Urinary incontinence was established by asking respondents: "Do you suffer from urinary incontinence?�  People were instructed to respond "yes� if their condition had been diagnosed by a health professional and had lasted, or was expected to last, at least six months.

The outcome variable, loneliness, was based on the Revised UCLA Loneliness Scale (R-UCLA).Note19 Respondents were asked: "How often do you feel: that you lack companionship? left out? isolated from others?�  Values for the response categories (1=hardly ever, 2=some of the time, 3=often) were summed for a total ranging from 3 to 9, with higher scores indicating greater loneliness. Respondents who scored 4 to 9 were categorized as lonely; those whose total equaled 3 (a response of "hardly ever� to all three questions) were categorized as not lonely.

Age was entered as a continuous variable in the multivariate models. In the bivariate analysis, respondents were categorized as younger (65 to 74), middle (75 to 84), or older (85 or older) seniors.

Highest level of household education referred to the highest level attained by a household member, categorized as: less than postsecondary graduation or postsecondary graduation or more. Living arrangements classified people as living alone or living with others; "others� included spouse, parents, children, and other relatives or non-relatives.

Social support was based on the Medical Outcomes Study Social Support Scale (MOS-SSS),Note20,21 which evaluates an individual's perception of the availability of people to help them if needed. The scale is based on 19 questions comprising four subscales, each of which reflects a dimension of social support. All questionnaire items measuring social support use a standard preamble: "How often is each of the following kinds of support available to you if you need it?�

  • Positive social interaction social support reflects the availability of people for positive interaction,based on four questions aboutwhether the respondent hassomeone with whom to have agood time, to relax, to get his/hermind off things, and to do somethingenjoyable. The maximum scorewas 16.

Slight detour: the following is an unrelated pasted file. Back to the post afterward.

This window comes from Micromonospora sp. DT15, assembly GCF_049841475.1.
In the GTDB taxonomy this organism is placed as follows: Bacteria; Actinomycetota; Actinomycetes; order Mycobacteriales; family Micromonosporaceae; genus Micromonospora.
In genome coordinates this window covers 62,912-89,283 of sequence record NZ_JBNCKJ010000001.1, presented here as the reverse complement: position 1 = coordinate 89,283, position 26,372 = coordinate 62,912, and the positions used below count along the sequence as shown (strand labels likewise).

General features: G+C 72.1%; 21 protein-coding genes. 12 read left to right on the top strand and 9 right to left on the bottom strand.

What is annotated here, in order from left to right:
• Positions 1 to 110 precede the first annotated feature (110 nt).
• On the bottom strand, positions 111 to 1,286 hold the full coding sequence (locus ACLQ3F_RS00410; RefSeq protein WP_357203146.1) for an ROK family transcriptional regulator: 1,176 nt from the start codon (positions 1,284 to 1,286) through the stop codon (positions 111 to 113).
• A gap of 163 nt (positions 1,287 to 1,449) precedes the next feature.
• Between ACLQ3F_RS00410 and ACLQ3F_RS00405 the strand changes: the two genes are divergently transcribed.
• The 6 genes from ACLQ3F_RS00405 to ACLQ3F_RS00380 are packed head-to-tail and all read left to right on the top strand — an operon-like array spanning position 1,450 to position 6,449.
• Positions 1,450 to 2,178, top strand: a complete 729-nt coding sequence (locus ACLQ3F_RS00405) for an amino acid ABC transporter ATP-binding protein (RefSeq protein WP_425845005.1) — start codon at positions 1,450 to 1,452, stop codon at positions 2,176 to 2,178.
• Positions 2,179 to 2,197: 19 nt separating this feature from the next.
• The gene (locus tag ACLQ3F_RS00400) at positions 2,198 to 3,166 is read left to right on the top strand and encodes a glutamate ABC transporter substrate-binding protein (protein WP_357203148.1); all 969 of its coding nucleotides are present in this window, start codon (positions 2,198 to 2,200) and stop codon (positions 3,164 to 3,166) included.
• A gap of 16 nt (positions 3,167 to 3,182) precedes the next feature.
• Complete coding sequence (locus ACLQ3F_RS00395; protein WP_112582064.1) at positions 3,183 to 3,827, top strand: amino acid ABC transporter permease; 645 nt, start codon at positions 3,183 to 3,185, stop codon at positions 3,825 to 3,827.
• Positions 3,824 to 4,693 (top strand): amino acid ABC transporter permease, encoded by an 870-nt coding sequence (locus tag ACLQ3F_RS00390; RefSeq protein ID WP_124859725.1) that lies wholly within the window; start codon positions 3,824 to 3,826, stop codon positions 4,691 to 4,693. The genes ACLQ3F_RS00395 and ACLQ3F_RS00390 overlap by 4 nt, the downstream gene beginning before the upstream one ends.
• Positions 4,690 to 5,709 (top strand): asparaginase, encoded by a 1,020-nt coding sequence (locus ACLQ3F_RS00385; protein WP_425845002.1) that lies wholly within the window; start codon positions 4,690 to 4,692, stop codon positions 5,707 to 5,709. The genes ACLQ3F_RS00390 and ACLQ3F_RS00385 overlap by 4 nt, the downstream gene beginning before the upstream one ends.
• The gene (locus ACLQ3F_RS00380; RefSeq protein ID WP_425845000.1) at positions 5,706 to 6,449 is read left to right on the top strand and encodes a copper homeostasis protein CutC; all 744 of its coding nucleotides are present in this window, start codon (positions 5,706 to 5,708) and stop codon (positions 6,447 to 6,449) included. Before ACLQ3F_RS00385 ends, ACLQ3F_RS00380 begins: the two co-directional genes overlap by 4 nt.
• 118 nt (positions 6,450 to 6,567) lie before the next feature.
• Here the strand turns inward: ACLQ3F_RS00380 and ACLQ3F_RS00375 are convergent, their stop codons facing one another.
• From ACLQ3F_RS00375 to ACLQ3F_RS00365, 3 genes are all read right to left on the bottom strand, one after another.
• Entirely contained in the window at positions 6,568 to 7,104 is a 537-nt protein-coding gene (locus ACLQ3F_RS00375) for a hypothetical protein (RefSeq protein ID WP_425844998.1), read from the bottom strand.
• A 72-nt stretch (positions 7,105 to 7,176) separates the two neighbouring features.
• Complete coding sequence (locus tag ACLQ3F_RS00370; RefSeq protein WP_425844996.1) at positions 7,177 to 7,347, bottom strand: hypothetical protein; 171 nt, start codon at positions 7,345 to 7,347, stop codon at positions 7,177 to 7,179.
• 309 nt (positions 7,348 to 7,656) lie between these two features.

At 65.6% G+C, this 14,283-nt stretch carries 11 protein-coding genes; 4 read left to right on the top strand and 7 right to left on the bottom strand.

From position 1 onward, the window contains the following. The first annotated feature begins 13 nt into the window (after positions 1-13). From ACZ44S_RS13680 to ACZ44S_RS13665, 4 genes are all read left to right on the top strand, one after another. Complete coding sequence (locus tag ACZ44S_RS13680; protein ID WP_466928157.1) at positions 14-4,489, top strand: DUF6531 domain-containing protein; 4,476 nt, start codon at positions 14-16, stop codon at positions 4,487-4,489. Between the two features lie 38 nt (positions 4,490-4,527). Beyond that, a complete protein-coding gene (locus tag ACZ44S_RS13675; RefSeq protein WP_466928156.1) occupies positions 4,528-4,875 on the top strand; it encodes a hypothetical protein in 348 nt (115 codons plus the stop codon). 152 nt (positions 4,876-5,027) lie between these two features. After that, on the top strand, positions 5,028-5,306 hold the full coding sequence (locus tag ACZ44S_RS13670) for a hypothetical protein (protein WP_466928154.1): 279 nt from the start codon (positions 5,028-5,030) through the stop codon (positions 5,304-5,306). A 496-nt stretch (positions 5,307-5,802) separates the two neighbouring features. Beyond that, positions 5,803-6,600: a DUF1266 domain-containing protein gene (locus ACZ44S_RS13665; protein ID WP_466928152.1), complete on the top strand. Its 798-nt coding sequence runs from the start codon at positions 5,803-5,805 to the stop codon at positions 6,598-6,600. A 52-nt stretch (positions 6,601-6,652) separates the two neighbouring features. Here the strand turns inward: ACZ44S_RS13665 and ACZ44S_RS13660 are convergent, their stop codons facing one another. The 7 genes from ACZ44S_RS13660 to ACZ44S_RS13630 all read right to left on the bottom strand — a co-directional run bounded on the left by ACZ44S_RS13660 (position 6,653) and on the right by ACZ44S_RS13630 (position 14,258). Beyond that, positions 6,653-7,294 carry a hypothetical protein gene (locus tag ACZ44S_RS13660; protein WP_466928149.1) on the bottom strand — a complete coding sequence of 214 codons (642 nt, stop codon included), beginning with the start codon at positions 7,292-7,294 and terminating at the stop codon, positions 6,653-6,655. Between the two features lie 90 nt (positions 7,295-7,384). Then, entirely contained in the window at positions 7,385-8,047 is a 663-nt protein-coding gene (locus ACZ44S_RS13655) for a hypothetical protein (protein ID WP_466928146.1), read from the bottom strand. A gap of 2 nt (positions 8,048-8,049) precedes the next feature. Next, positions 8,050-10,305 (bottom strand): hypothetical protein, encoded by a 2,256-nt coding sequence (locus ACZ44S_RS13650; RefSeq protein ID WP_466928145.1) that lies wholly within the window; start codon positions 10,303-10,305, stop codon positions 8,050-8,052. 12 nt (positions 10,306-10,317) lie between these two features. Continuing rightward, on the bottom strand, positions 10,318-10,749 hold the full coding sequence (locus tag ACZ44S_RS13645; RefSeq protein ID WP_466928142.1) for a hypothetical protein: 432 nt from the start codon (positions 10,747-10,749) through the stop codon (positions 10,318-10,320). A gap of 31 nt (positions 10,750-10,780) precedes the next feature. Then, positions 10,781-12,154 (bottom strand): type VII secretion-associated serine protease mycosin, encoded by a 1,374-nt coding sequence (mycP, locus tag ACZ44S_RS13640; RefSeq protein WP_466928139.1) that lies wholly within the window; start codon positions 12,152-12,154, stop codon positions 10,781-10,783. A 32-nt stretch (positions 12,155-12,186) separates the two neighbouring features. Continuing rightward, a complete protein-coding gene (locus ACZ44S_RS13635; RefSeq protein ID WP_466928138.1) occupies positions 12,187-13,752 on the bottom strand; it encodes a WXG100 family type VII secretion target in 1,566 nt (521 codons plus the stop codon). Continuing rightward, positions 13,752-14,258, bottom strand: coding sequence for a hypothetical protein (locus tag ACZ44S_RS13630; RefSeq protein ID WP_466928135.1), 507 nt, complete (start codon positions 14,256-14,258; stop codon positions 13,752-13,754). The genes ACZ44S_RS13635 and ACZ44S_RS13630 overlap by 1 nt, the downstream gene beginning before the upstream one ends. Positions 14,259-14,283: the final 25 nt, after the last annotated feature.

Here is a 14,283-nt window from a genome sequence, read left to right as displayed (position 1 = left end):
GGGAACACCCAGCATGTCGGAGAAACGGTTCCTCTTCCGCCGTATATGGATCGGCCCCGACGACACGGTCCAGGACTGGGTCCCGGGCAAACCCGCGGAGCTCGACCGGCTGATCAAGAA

• Tangible social support assesses the availability of someone to provide material and/or behavioural assistance, based on four questions about whether the respondent has someone to help if confined to bed, to take him/her to the doctor, to prepare meals, and to do daily chores. The maximum score was 16.
  • Emotional or informational social support refers to the expressionof positive affect, empatheticunderstanding, encouragement ofexpressions of feelings, and offeringof advice, guidance or feedback.It is based on eight questionsabout whether the respondent hassomeone to listen and to advisethem in a crisis, to give informationand confide in and talk to, and who understands his/her problems. The maximum score was 32.
  • Affection social support involves expressions of love and affection, based on three questions about whether the respondent has someone who shows him/her love and affection, who gives hugs, and who makes him/her feel wanted. The maximum score items was 12.

Responses reflecting the perceived availability of support were scored: none of the time (score 1), a little of the time (2), some of the time (3), most of the time (4) or all of the time (5). These were rescaled from 0 to 4, summed for each subscale, and then transformed to a score from 0 to 100 where higher scores corresponded to higher levels of perceived social support. For example, for tangible support: [Score (0-16) / Maximum possible score (16)] x 100. An overall social support score was calculated by summing the subscale scores and dividing by four so that this value also ranged from 0 to 100.Note20 Overall social support was dichotomized; a score of 100 indicated high social support and was compared with those who scored less than 100.

Frequent social participation was defined as participating in community-related activities at least weekly. Respondents were asked how frequently in the past 12 months (at least once a day, at least once a week, at least once a month, at least once a year, never) they participated in eight different activities: